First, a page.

A new poll shows that 60 percent of Oklahoma voters support delaying or canceling the income tax cut scheduled for 2016, and only 33 percent still want the tax cut to go forward while the state has a large budget shortfall.

Before hearing any other information about the tax cut, 62 percent of Oklahoma voters said Oklahoma has cut the state income tax too much or the right amount, compared to just 27 percent who said it has not been cut enough. At the same time, a very large majority (74%) said they think Oklahoma is not spending enough on education funding.


The poll of 500 Oklahoma registered voters was commissioned by Oklahoma Policy Institute and conducted by nationally-respected opinion research firm Global Strategy Group. The full poll results and a memo from Global Strategy Group are available here.

“The poll shows that the conversation at the Capitol has become far removed from what Oklahoma voters want,” said OK Policy’s Executive Director David Blatt. “By moving forward with an unpopular tax cut and talking about more cuts to education, our legislators are ignoring the citizens they are supposed to represent.”


Large majorities of Democrats (70%) and Independents (68%) and a plurality of Republicans (47%) opposed allowing the tax cut to go forward amid a budget shortfall. Opposition grows even larger (29% support/64% oppose overall) when voters learn that “over 40 percent of Oklahomans will not receive a tax cut at all, the average reduction for middle-income families will be $31, and the largest tax cuts will go to the wealthiest Oklahoma households.”

On a survey question that has been asked for the past four years, belief that “low personal income tax rates” are most important to attract businesses to Oklahoma has dropped to a new low of 20 percent, compared to 68 percent who say “an educated and well trained workforce” is most important.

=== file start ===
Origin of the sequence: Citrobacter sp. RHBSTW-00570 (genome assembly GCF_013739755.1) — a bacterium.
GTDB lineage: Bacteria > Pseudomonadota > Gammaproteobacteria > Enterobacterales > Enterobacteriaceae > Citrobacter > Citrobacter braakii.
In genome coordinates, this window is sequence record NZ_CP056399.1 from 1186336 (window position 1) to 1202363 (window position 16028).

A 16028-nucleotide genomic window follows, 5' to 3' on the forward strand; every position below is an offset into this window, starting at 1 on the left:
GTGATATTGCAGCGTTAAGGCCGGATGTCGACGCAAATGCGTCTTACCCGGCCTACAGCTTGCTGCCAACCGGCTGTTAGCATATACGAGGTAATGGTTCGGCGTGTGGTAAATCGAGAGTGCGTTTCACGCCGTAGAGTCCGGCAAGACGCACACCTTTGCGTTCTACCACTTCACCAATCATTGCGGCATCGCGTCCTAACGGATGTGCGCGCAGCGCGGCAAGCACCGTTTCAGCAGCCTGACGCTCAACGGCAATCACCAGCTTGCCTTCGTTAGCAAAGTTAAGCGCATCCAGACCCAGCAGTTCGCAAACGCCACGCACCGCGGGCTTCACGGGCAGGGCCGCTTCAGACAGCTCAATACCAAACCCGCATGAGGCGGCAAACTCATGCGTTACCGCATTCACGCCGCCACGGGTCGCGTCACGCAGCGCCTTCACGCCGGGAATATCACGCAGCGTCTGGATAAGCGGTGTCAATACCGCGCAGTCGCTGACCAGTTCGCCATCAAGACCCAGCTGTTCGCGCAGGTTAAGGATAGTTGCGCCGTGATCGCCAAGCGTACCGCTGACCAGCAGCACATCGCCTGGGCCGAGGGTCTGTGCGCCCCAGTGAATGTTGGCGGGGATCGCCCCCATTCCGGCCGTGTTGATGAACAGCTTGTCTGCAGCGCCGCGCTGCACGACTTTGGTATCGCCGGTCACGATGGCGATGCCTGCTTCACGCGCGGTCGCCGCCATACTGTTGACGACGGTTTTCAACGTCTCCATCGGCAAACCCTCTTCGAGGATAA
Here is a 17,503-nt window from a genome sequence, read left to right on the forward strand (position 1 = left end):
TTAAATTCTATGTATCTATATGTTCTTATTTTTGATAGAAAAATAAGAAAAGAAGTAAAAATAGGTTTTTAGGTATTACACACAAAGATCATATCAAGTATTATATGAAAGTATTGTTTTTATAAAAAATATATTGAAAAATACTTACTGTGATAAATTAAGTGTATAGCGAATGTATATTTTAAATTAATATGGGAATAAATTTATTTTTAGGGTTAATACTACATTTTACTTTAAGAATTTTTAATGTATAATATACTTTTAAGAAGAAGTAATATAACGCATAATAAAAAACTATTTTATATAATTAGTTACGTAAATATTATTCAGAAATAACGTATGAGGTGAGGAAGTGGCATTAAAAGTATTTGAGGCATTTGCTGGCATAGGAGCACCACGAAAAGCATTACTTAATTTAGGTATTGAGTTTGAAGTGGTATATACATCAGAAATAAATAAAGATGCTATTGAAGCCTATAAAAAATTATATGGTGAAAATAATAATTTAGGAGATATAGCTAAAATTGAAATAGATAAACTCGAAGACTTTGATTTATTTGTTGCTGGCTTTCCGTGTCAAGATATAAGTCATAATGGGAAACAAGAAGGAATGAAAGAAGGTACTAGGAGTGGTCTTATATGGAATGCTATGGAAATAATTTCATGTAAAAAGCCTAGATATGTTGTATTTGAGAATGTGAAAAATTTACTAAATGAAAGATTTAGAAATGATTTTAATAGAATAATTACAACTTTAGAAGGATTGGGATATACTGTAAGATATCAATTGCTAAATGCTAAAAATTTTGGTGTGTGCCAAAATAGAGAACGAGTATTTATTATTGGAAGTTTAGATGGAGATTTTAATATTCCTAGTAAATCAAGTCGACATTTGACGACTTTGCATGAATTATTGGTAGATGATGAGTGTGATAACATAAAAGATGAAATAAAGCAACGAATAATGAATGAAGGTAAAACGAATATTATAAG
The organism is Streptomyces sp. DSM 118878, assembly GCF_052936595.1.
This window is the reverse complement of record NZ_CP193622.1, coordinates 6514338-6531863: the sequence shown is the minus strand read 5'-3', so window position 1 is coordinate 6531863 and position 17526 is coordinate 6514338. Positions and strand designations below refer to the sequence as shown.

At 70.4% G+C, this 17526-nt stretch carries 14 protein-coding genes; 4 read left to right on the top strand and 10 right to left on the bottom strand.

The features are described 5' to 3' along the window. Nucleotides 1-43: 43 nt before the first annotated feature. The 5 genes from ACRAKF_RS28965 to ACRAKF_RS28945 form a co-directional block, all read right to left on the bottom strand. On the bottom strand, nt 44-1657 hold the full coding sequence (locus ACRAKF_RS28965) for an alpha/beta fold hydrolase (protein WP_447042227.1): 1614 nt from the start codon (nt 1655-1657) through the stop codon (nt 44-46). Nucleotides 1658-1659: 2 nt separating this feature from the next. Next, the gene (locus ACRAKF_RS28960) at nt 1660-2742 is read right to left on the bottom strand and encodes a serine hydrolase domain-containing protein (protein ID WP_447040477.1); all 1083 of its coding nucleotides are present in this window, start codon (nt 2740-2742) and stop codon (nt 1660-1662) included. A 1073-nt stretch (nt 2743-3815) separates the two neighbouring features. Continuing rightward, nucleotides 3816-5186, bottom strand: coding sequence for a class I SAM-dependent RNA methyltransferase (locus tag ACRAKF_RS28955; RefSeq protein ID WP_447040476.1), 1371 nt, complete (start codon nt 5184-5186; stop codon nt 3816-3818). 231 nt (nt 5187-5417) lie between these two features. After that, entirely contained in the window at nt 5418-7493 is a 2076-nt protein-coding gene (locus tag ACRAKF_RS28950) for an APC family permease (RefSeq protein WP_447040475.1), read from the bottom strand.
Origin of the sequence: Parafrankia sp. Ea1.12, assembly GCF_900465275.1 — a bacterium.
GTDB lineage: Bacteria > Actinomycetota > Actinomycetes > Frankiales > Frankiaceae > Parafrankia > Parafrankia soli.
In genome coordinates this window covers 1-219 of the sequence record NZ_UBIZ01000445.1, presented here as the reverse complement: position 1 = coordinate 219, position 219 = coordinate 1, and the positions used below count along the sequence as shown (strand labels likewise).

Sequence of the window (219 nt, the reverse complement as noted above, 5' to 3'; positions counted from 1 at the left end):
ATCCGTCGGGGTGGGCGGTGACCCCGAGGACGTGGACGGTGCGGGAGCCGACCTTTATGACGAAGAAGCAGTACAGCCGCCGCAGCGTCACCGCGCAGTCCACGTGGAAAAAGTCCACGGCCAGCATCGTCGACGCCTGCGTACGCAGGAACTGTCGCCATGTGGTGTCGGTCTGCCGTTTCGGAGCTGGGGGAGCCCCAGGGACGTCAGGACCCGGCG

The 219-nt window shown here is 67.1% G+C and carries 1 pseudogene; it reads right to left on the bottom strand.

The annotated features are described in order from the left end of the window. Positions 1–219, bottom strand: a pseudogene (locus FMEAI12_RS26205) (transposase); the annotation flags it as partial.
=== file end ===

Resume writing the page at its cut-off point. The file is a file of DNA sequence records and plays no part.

Majorities also supported several other proposals for closing Oklahoma’s budget shortfall this year. Among budget options presented in the survey, the strongest support (63% support / 29% oppose) was for accepting federal funds to expand health coverage for low-income adults, which has been estimated to save the state $450 million over the next 10 years. Adopting combined corporate reporting to prevent multi-state corporations from shifting profits out-of-state for tax purposes also received majority support, with the largest support for this idea coming from Republicans and conservatives. A plurality favored ending the double deduction tax break that lets Oklahomans who claim itemized deductions to deduct their state income taxes paid from their state income taxes.

“The takeaway is that Oklahoma lawmakers have popular, sensible options to close the budget shortfall while avoiding damaging cuts to services,” said Blatt. “I hope more Oklahomans will speak out to end this disconnect between what the people want and what the Legislature is doing.”

Global Strategy Group is an American public affairs and research firm with clients that include Fortune 100 companies and national political leaders, associations and nonprofits. The survey was conducted on March 26-29, 2015 with 500 registered voters in Oklahoma. The results have a margin of error of +/-4.4%, and care has been taken to ensure the geographic and demographic divisions of the expected electorate are properly represented based on past voter turnout statistics.